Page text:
Ben Saunders is Associate Professor of English at the University of Oregon. He is author of Desiring Donne: Poetry, Sexuality, Interpretation (Harvard University Press, 2006) and co-editor, with Roger Beebe and Denise Fulbrook, of Rock Over the Edge: Essays in Popular Music Culture (Duke University Press, 2002).
The Psychology of Superheroes: An Unauthorized Exploration (Psychology of Popular Culture), by Robin S. Rosenberg, Jennifer Canzoneri
Unmasking superhuman abilities and double lives, this analysis showcases nearly two dozen psychologists as their essays explore the minds of pop culture’s most intriguing and daring superheroes, including Spider-Man, Batman, Superman, and the X-Men.
Exposing the inner thoughts that these reclusive heroes would only dare share with trained professionals, heady experts give detailed psychoanalyses of what makes specific superheroes tick while answering such questions as Why do superheroes choose to be superheroes? Why is there so much prejudice against the X-Men mutants? What makes Spider-Man so altruistic? and Why are supervillains so aggressive? Additionally, the essays tackle why superheroes have such an enduring effect on American culture.
Overcoming ADHD Without Medication: A Parent and Educator's Guidebook, by the AYCNP
124 pages - How parents can help their children overcome symptoms of ADHD, how the disorder can be brought into remission, through lifestyle changes and educational remediation. Well-references, index, extensive bibliography.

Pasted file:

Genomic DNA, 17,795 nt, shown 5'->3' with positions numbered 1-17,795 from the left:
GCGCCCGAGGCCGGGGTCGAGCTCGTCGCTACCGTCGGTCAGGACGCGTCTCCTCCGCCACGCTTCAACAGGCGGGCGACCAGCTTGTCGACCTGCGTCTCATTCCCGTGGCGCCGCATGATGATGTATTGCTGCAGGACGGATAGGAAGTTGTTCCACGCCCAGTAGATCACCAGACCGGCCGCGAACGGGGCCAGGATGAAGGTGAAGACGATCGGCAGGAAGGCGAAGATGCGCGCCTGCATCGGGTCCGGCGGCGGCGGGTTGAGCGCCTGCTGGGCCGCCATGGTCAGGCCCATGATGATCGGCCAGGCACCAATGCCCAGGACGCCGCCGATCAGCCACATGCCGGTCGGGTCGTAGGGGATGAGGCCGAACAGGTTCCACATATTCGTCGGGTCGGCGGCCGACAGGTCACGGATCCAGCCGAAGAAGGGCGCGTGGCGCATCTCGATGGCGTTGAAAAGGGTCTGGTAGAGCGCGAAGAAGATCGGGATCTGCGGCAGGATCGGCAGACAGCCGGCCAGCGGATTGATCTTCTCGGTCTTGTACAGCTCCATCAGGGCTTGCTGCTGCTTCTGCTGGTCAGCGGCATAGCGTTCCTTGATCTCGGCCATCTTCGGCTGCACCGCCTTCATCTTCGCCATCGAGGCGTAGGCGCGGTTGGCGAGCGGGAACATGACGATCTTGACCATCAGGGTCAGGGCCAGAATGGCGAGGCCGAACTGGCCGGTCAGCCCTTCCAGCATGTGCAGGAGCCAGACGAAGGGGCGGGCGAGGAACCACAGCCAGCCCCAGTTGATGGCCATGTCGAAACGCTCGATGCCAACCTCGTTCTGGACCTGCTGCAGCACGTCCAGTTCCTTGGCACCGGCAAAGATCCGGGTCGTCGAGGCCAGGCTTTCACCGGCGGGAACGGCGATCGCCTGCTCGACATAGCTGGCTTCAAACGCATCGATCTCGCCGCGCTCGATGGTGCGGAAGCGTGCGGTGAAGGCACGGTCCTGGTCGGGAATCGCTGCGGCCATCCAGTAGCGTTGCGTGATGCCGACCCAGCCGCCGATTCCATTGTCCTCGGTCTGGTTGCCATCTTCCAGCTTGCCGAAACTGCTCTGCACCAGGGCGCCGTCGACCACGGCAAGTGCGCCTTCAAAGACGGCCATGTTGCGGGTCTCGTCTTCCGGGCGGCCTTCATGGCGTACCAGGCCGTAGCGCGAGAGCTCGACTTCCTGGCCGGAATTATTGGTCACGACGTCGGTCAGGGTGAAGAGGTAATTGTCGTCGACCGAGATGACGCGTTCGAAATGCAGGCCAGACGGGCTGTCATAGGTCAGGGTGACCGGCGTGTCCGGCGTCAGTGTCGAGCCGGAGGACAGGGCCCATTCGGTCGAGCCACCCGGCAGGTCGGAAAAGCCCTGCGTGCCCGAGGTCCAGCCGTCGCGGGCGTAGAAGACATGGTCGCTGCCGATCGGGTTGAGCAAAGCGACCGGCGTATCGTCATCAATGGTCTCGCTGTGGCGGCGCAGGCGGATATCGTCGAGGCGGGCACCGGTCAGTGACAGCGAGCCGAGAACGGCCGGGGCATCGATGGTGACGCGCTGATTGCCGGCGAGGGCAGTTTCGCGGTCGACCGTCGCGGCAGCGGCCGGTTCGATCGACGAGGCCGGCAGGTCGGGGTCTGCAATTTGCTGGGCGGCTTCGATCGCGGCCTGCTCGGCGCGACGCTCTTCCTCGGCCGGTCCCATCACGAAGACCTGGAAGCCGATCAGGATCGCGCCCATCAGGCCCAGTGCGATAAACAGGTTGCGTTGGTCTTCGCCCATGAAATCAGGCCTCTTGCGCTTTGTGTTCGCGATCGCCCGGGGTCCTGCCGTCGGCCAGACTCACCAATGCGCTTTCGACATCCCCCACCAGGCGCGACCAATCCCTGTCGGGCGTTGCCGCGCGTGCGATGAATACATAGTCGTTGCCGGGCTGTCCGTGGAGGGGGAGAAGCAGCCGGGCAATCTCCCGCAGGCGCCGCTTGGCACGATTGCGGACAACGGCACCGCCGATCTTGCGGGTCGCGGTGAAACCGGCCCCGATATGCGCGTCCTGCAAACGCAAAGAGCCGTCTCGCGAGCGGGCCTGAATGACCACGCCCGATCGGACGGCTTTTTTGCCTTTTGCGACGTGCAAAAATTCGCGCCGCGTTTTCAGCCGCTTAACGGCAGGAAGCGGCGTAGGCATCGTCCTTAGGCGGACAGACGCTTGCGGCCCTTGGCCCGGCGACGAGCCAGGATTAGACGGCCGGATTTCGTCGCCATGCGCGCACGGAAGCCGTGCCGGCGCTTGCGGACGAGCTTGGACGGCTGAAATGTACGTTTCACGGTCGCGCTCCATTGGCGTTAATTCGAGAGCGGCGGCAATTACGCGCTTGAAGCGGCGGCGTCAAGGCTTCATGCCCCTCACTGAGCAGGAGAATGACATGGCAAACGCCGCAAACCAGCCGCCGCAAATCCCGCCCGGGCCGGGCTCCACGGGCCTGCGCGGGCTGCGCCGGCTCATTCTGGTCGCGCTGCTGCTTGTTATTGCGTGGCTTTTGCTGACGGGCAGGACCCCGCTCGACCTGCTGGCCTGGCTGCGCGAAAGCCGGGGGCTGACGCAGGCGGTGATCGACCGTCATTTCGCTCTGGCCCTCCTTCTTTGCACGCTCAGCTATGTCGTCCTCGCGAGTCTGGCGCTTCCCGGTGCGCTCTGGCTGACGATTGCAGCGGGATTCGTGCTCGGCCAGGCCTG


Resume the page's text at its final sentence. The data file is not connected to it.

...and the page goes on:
Violent Video Game Effects on Children and Adolescents: Theory, Research, and Public Policy , by Craig A. Anderson, Douglas A. Gentile, Katherine E. Buckley
Violent video games are successfully marketed to and easily obtained by children and adolescents. Even the U.S. government distributes one such game, America's Army, through both the internet and its recruiting offices. Is there any scientific evidence to support the claims that violent games contribute to aggressive and violent behavior?
Anderson, Gentile, and Buckley first present an overview of empirical research on the effects of violent video games, and then add to this literature three new studies that fill the most important gaps. They update the traditional General Aggression Model to focus on both developmental processes and how media-violence exposure can increase the likelihood of aggressive and violent behavior in both short- and long-term contexts.